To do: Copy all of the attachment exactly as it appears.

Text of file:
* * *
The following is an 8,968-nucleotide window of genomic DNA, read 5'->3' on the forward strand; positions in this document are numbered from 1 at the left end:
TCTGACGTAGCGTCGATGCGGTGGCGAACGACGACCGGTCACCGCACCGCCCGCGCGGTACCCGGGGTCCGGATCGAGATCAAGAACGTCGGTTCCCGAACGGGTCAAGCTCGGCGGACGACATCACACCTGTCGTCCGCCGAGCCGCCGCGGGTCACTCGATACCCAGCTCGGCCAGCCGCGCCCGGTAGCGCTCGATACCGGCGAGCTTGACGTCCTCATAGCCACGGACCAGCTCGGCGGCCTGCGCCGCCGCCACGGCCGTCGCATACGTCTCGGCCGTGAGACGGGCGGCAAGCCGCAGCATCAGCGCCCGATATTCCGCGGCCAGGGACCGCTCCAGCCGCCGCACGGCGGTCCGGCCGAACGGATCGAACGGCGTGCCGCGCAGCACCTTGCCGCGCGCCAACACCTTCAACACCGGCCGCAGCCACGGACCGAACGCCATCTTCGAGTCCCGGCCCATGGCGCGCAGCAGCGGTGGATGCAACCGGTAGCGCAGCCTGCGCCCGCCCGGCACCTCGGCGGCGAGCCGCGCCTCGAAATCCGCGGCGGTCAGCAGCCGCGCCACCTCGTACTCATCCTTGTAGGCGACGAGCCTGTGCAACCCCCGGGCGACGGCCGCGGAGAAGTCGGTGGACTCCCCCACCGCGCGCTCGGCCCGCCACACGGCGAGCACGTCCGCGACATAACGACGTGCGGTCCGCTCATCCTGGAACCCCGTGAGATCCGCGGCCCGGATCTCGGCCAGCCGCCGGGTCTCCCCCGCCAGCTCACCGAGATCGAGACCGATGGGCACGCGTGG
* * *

The following is an 8,968-nucleotide window of genomic DNA, read 5'->3' on the forward strand; positions in this document are numbered from 1 at the left end:
TCTGACGTAGCGTCGATGCGGTGGCGAACGACGACCGGTCACCGCACCGCCCGCGCGGTACCCGGGGTCCGGATCGAGATCAAGAACGTCGGTTCCCGAACGGGTCAAGCTCGGCGGACGACATCACACCTGTCGTCCGCCGAGCCGCCGCGGGTCACTCGATACCCAGCTCGGCCAGCCGCGCCCGGTAGCGCTCGATACCGGCGAGCTTGACGTCCTCATAGCCACGGACCAGCTCGGCGGCCTGCGCCGCCGCCACGGCCGTCGCATACGTCTCGGCCGTGAGACGGGCGGCAAGCCGCAGCATCAGCGCCCGATATTCCGCGGCCAGGGACCGCTCCAGCCGCCGCACGGCGGTCCGGCCGAACGGATCGAACGGCGTGCCGCGCAGCACCTTGCCGCGCGCCAACACCTTCAACACCGGCCGCAGCCACGGACCGAACGCCATCTTCGAGTCCCGGCCCATGGCGCGCAGCAGCGGTGGATGCAACCGGTAGCGCAGCCTGCGCCCGCCCGGCACCTCGGCGGCGAGCCGCGCCTCGAAATCCGCGGCGGTCAGCAGCCGCGCCACCTCGTACTCATCCTTGTAGGCGACGAGCCTGTGCAACCCCCGGGCGACGGCCGCGGAGAAGTCGGTGGACTCCCCCACCGCGCGCTCGGCCCGCCACACGGCGAGCACGTCCGCGACATAACGACGTGCGGTCCGCTCATCCTGGAACCCCGTGAGATCCGCGGCCCGGATCTCGGCCAGCCGCCGGGTCTCCCCCGCCAGCTCACCGAGATCGAGACCGATGGGCACGCGTGG